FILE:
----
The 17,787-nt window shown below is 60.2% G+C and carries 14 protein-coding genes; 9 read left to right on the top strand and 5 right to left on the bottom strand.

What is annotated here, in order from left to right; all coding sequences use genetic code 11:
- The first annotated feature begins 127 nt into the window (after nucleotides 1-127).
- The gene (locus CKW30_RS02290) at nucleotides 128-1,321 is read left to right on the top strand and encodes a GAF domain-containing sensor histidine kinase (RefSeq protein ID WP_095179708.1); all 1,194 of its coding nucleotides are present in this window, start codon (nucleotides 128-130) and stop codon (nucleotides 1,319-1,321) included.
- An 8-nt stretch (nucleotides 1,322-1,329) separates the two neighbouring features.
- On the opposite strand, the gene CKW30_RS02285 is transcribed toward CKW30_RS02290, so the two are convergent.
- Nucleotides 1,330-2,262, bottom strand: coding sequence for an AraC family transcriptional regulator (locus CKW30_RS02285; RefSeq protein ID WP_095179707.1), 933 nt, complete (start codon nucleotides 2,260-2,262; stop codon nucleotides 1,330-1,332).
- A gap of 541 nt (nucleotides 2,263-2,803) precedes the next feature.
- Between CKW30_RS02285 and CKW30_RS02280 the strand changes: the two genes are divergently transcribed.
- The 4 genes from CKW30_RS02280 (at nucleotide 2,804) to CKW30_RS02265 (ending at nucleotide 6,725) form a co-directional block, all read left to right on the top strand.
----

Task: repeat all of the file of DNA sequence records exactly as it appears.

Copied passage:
The 17,787-nt window shown below is 60.2% G+C and carries 14 protein-coding genes; 9 read left to right on the top strand and 5 right to left on the bottom strand.

What is annotated here, in order from left to right; all coding sequences use genetic code 11:
- The first annotated feature begins 127 nt into the window (after nucleotides 1-127).
- The gene (locus CKW30_RS02290) at nucleotides 128-1,321 is read left to right on the top strand and encodes a GAF domain-containing sensor histidine kinase (RefSeq protein ID WP_095179708.1); all 1,194 of its coding nucleotides are present in this window, start codon (nucleotides 128-130) and stop codon (nucleotides 1,319-1,321) included.
- An 8-nt stretch (nucleotides 1,322-1,329) separates the two neighbouring features.
- On the opposite strand, the gene CKW30_RS02285 is transcribed toward CKW30_RS02290, so the two are convergent.
- Nucleotides 1,330-2,262, bottom strand: coding sequence for an AraC family transcriptional regulator (locus CKW30_RS02285; RefSeq protein ID WP_095179707.1), 933 nt, complete (start codon nucleotides 2,260-2,262; stop codon nucleotides 1,330-1,332).
- A gap of 541 nt (nucleotides 2,263-2,803) precedes the next feature.
- Between CKW30_RS02285 and CKW30_RS02280 the strand changes: the two genes are divergently transcribed.
- The 4 genes from CKW30_RS02280 (at nucleotide 2,804) to CKW30_RS02265 (ending at nucleotide 6,725) form a co-directional block, all read left to right on the top strand.